The current problem is that research is deprived of adequate resources — the quality and prestige of universities is measured more by research than the quality of teaching, while the sheer number of students and their average entry level requires more intense and innovative teaching methods and academics whose focus is scholarly, informed teaching. The current situation in most universities is an unsatisfactory mishmash of research and teaching, in which the students should be enjoying the quality of teaching that instils in them learning skills and critical thinking, and releases their entrepreneurial inner selves that will serve them for the rest of their lives and benefit their societies. If society sees that as a priority that pays long-term dividends, it must also ensure that university studies won’t end up being affordable only for the rich.
There is a real fear that the opportunity to enrol in university education will revert to being reserved for those with the economic means to do so, leaving behind many with the ability to succeed but without the means to afford it. Higher education is not a luxury, but an essential public good, which should be shared with those who are capable, talented and are willing to invest in it.
A further threat to the overall contribution of higher education to society comes from neglect of the humanities, the social sciences and the arts in favor of disciplines that lead to higher-paid jobs and hence attract more students, and also in many instances higher fees. One of the aims of the modern academy is not only to provide its graduates with knowledge and a profession, but also to turn them into good, participatory global citizens with an interdisciplinary grasp of the world and society around them. This requires the ability to develop a degree of intellectual depth and to see beyond their immediate profession and daily tasks. Herein lies the importance of preserving the liberal arts.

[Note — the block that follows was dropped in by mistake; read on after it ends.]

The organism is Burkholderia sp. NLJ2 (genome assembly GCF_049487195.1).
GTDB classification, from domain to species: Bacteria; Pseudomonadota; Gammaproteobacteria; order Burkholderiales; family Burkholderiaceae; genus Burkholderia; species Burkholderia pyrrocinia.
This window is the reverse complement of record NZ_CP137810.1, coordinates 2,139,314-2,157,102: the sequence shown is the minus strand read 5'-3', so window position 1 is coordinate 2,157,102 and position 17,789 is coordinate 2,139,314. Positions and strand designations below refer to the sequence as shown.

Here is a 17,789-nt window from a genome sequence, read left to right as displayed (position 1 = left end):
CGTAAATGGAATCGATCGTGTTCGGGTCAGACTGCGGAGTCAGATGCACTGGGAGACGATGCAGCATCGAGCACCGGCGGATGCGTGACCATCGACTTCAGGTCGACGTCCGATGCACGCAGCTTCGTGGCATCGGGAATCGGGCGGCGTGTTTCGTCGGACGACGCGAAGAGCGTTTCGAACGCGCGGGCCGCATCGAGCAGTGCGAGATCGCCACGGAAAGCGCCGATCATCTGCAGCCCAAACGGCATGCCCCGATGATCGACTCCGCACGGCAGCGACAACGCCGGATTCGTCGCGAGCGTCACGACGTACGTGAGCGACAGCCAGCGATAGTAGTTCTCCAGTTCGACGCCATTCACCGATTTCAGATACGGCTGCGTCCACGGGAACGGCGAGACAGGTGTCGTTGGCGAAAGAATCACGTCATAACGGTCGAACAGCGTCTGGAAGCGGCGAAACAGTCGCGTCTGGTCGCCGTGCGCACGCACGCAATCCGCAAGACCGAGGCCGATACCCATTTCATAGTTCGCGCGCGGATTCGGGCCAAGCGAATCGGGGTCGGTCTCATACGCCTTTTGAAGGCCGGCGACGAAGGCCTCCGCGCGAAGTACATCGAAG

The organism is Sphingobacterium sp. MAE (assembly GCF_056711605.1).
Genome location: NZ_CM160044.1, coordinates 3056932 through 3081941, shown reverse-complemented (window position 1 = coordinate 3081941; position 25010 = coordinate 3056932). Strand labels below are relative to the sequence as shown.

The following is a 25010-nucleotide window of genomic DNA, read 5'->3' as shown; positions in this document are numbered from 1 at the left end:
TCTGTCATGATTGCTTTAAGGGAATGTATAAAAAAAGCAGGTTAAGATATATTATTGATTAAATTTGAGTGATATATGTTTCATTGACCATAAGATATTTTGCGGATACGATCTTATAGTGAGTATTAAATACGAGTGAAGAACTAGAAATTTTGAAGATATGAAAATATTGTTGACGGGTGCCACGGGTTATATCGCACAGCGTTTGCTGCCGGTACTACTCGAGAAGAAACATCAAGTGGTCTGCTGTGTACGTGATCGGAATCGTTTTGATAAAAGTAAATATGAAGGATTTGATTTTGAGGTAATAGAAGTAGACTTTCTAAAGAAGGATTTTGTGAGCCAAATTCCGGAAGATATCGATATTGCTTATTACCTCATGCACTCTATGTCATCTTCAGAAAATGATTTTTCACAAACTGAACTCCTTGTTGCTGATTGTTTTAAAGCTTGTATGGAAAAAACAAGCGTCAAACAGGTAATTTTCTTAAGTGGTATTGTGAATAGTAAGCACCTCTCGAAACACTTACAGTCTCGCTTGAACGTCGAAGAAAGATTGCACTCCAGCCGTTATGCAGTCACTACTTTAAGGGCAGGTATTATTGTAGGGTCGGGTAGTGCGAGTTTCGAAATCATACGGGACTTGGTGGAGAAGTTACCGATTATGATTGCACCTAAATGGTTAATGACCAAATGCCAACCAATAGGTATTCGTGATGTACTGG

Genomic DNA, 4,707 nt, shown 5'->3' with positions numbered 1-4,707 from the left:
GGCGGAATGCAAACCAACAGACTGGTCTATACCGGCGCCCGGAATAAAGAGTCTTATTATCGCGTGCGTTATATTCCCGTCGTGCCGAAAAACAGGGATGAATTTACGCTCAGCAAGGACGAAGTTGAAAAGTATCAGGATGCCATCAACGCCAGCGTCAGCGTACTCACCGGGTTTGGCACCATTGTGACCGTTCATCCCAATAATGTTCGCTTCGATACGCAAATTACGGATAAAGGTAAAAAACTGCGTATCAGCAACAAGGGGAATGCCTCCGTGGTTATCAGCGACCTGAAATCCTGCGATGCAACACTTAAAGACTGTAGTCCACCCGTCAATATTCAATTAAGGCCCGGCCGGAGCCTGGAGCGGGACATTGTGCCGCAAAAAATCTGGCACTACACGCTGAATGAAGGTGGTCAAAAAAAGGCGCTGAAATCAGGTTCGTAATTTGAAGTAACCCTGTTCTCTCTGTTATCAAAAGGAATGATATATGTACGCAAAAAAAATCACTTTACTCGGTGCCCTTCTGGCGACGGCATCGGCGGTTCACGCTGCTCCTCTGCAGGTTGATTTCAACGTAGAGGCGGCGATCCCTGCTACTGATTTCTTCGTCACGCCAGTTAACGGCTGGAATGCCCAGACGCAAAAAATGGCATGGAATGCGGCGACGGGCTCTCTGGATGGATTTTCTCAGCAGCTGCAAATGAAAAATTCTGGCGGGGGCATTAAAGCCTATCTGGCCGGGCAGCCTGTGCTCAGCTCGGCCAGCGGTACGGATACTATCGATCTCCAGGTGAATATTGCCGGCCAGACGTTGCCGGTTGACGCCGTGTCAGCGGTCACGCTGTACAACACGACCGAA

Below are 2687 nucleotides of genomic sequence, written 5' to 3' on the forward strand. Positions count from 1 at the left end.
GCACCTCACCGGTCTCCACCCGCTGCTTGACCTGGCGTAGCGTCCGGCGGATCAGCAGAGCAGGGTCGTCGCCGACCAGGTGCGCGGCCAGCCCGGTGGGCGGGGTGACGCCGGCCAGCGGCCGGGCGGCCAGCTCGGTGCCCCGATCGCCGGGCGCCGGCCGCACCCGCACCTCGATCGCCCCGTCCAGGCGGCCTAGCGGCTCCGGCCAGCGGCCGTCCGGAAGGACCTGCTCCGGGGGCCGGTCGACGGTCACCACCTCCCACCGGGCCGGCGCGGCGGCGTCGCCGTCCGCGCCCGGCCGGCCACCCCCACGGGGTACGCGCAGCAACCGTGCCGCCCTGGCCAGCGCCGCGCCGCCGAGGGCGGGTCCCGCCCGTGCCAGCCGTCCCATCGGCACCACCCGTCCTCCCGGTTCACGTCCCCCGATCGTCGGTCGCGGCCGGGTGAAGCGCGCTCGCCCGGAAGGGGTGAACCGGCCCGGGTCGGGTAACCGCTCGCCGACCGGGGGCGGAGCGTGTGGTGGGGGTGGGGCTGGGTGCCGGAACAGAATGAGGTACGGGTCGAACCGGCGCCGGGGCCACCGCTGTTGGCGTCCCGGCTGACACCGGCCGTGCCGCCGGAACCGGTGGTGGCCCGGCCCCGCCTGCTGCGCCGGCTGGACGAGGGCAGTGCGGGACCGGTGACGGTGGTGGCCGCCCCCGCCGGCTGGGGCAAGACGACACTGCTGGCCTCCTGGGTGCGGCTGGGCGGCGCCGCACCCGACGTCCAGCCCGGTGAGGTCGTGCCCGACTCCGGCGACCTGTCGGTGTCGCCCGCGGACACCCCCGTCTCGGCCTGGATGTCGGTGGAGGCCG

In a fast-changing world where knowledge is doubling rapidly, experiential learning is crucial to the development of critical thinking. Some of the answers to the combination of increasing costs and rapid change can be provided by digital learning but, tempting as this is, it’s only part of the solution. Online courses and degrees might be cheaper and enable wider reach, but can’t replace human interaction and the dynamic created by sharing the same physical space.
Higher education has reached the point where it cannot and should not just muddle along with the same old paradigms. It must change. A good start would be to distinguish, where viable, between research-oriented setups and scholarly-informed teaching institutions, depending on the courses and the students that they aim to attract. Degrees should be made more affordable; programs must be re-evaluated; and, last but by no means least, none of this will happen until the bureaucratic and administrative chains that have been put on academics have been removed.
- Yossi Mekelberg is professor of international relations at Regent’s University London, where he is head of the International Relations and Social Sciences Program. He is also an associate fellow of the MENA Program at Chatham House. Twitter: @YMekelberg